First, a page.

The head of the Syrian regime, Bashar Assad, has ordered a series of measures against companies owned by his cousin, Rami Makhlouf, in Syria, informed sources said on Tuesday.
The sources said the measures involve Makhlouf’s shares in the state-owned Syrian Telecom Company (Syriatel), the country’s biggest mobile phone company.
Makhlouf, Assad’s first cousin and the son of Mohammed Makhlouf, is considered a top businessmen in Syria.
In the past few years, Samer Foz appeared as a main competitor to Makhlouf, particularly after purchasing his stake at the Four Seasons hotel in the capital Damascus.
The European Union and the US have imposed sanctions on both Makhlouf and Foz due to their role in supporting the Syrian regime.
Makhlouf founded several companies, including Cham Holding. He was later linked to financing pro-regime forces and their linked militias, mainly through Al-Bustan Association.
The Syrian opposition website Kuluna Shuraka (All4Syria) reported on Tuesday that Moscow asked from Damascus a large sum of money and that Assad contacted his uncle, currently present in Russia, for this end.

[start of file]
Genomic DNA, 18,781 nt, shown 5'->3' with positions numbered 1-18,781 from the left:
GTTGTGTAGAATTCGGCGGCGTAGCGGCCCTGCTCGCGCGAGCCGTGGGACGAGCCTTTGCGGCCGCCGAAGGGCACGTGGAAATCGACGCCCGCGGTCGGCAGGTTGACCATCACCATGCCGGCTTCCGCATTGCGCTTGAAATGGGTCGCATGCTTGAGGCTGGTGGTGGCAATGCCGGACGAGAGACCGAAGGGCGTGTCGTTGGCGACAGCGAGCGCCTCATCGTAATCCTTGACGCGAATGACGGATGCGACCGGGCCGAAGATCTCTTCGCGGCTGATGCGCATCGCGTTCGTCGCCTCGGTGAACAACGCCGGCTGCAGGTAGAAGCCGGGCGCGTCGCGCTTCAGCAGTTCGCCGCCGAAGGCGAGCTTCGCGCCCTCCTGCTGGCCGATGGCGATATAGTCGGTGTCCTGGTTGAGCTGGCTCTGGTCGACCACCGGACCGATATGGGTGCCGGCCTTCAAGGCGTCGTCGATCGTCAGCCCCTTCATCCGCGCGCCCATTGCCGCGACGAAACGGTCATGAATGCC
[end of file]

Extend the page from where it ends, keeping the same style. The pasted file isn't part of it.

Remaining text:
However, the website said Makhlouf failed to provide the sum prompting the regime to ask a “committee tasked with fighting money laundering and the financing of terrorism, to start an investigation with 29 of the most powerful Syrian businessmen, including Makhlouf.”
The website said similar measures were taken against Mohammed Hamsho, a Syrian businessman with extensive links to the Syrian government and the Assad family.
The Damascus regime had earlier taken measures against Ayman Jaber, another businessman active in the Syrian coast.
Some opposition figures said on Tuesday that Moscow asked that Damascus pay $1billion.
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